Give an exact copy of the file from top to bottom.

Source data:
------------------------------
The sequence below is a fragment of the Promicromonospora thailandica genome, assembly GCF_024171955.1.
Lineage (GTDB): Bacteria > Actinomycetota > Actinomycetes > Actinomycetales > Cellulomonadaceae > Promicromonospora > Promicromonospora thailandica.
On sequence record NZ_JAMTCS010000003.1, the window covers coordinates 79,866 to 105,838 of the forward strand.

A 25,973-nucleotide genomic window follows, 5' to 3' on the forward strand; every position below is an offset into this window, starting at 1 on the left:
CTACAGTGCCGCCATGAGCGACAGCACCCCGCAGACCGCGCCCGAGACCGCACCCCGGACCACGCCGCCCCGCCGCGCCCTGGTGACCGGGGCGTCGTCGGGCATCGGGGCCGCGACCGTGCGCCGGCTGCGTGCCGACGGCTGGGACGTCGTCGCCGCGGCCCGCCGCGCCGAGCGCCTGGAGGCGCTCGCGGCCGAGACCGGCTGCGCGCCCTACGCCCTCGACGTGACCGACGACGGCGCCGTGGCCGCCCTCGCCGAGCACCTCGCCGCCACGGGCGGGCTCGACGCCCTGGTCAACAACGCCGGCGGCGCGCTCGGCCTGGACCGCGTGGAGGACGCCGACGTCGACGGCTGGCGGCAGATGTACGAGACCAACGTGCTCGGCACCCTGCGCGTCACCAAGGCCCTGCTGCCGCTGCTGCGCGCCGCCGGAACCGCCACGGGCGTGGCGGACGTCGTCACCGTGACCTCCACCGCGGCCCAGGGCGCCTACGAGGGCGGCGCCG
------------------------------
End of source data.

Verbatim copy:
The sequence below is a fragment of the Promicromonospora thailandica genome, assembly GCF_024171955.1.
Lineage (GTDB): Bacteria > Actinomycetota > Actinomycetes > Actinomycetales > Cellulomonadaceae > Promicromonospora > Promicromonospora thailandica.
On sequence record NZ_JAMTCS010000003.1, the window covers coordinates 79,866 to 105,838 of the forward strand.

A 25,973-nucleotide genomic window follows, 5' to 3' on the forward strand; every position below is an offset into this window, starting at 1 on the left:
CTACAGTGCCGCCATGAGCGACAGCACCCCGCAGACCGCGCCCGAGACCGCACCCCGGACCACGCCGCCCCGCCGCGCCCTGGTGACCGGGGCGTCGTCGGGCATCGGGGCCGCGACCGTGCGCCGGCTGCGTGCCGACGGCTGGGACGTCGTCGCCGCGGCCCGCCGCGCCGAGCGCCTGGAGGCGCTCGCGGCCGAGACCGGCTGCGCGCCCTACGCCCTCGACGTGACCGACGACGGCGCCGTGGCCGCCCTCGCCGAGCACCTCGCCGCCACGGGCGGGCTCGACGCCCTGGTCAACAACGCCGGCGGCGCGCTCGGCCTGGACCGCGTGGAGGACGCCGACGTCGACGGCTGGCGGCAGATGTACGAGACCAACGTGCTCGGCACCCTGCGCGTCACCAAGGCCCTGCTGCCGCTGCTGCGCGCCGCCGGAACCGCCACGGGCGTGGCGGACGTCGTCACCGTGACCTCCACCGCGGCCCAGGGCGCCTACGAGGGCGGCGCCG